SHILLONG, June 12: Agreeing that the recent notification of the Central Government will have a very adverse effect on the livestock markets thus impacting the economy and food culture of Meghalaya, the members of the Meghalaya Legislative Assembly have unanimously resolved to demand that the Centre withdraws the said notification.
The government resolution on the Notification issued by Ministry of Environment, Forest and Climate Change with regards to the Prevention of Cruelty to Animals (Regulation of Livestock Markets) Rules, 2017 was moved by Chief Minister, Dr. Mukul Sangma during a special session of the Assembly convened here on Monday.
The Congress led government was supported by members of opposition political parties – United Democratic Party (UDP), Hill State People Democratic Party (HSPDP), National People’s Party (NPP) and independent MLAs.
After taking the sense of the House, Assembly Speaker Abu Taher Mondal declared that the government resolution was approved and adopted by the House.
Earlier while moving the resolution, Dr. Sangma said, “This House takes strong note of the shortcomings and infirmities in these Rules, as notified and resolves that the same may be withdrawn by Government of India with immediate effect, so as to maintain the federal and secular character of our Constitution or be faced with a situation ‘where law prohibits some activity while everyday-life practices it on a large-scale, due to harsh economic realities’, a situation, surely to be avoided at all costs.”
The Chief Minister also informed that he had also written to all the Chief Ministers of the North East states as the notification will affect the entire region whose culture is linked to cattle.
“This is keeping in mind the dangerous assault on the federal system. Where is the benefit of having a state when the rights and power is being diluted,” he said.
Urging everyone to come together irrespective of political lines, Dr. Sangma said, “We need to protect the federal and secular structure and protect the way of life and culture of the people by voicing our disapproval on this move by the Centre.”
“If you go line by line (the notification) one can read between the lines and articulate it with clarity that it goes beyond the actual intent of Central Act,” he added.
Dr. Sangma however said, “I am afraid some of the states which are governed by the same party at the Centre are going by its diktat as they are not raising this issue.”
Dr. Sangma said that the rules travel way beyond the scope and object as set out in the Preamble of the Prevention of Cruelty to Animals Act, 1960, thus infringing the rights of the states, to regulate items enlisted in State list (List-II of VII Schedule to the Constitution of India).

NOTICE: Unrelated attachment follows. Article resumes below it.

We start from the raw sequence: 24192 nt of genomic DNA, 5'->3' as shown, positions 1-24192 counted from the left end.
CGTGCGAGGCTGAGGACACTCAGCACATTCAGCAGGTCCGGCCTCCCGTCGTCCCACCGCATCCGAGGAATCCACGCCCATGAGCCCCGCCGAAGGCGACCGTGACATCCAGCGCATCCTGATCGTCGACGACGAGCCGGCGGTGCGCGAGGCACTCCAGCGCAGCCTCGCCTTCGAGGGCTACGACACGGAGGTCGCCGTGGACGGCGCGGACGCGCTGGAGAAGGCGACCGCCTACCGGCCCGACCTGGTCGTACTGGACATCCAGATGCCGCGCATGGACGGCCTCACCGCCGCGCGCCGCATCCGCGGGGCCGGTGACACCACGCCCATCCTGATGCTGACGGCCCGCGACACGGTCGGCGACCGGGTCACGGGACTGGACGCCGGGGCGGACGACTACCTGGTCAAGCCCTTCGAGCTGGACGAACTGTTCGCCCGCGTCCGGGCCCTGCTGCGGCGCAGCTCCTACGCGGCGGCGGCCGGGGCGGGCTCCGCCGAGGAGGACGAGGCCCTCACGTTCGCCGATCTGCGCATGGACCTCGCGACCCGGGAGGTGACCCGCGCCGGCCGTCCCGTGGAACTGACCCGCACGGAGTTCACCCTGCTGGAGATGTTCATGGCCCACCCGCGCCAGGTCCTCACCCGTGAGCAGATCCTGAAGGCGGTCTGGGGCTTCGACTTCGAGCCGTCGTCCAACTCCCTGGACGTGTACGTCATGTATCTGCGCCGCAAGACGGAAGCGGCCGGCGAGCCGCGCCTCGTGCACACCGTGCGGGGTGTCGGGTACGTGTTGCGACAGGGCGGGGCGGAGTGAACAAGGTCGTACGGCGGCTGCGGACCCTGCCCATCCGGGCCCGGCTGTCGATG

“The rules are in contravention of Section 38 as they go beyond the scope of the Central Act and also contravene Section 28, which contemplates the killing of certain animals subject to the provision of Cattle Preservation Act,” he said.
Stating that the Rules suffer from serious shortcomings and infirmities, he said, “This will have an adverse impact on the economy and culture of the state of Meghalaya.”
The State government also expressed its reservation against Rule 8, which prohibits organizing of animal market in a place which situated within 25 kms from any state border or situated within 50 km from any international border.
Meghalaya shares a long 443 kms international border with Bangladesh and a length of abour 800 kms of inter-state border with the State of Assam.
“This will result in large scale of disruption of economy including livelihoods in the broder areas, since Rule 2(e) specifically defines the ‘cattle’ to include bovine animals, bulls, bullocks, cows, buffalos, steers, heifers, and camels,” he said.
Also referring to Rule 22, which places restrictions on the sale and purchase of cattle and prohibits bringing of cattle to animal market for slaughter, Dr. Sangma said, “It further mandates that the purchaser of a cattle shall not sell the animal for purpose of slaughter, which is a major embargo crippling the economy of a predominantly tribal society with more than 85% indigenous population.”
Maintaining that cattle meat is an integral part of the dietary habits of the tribal populace of Meghalaya, he informed that the demand for beef across the state is to the tune of 23,634 metric tonnes during 2015-2016.
According to him, while the beef production within the state is only 12,834 MT, a total of 10,800 MT is being imported.
He informed that to balance the demand and supply of beef, the government has put in place the Meghalaya State Livestock Mission for 2017-2022 to augment the livestock production, to meet the increasing demand across the state.
Dr. Sangma said that the prohibition on the sale and purchase of cattle for the purpose of slaughter will affect the livelihood of over 5.7 lakh households (79%), which are presently involved in cattle rearing.
“It will also affect the right of people to have diet of their own choice and to celebrate the religious, cultural and social ceremonies under practice since times immemorial,” he added.
Referring to the India Health Report on Nutrition 2015, which surveyed child undernutrition in India (38.7% is the national average), he said, “The prevalence of stunting in children, under 5 years of age, rampant in Meghalaya at 42.9%.”
He informed the state government is addressing the nutrition security by providing a mixed diet, in the school mid-day meal basket, which as of today, lacks non-vegetarian sources of food.
Meanwhile, Dr. Sangma said that the state fully supports the intent of Act and to ensure it is implemented in letter and spirit, the State Animal Welfare Board was constituted in 2016. The District Society for Prevention of Cruelty to Animals has also been constituted in all the eleven districts of the state.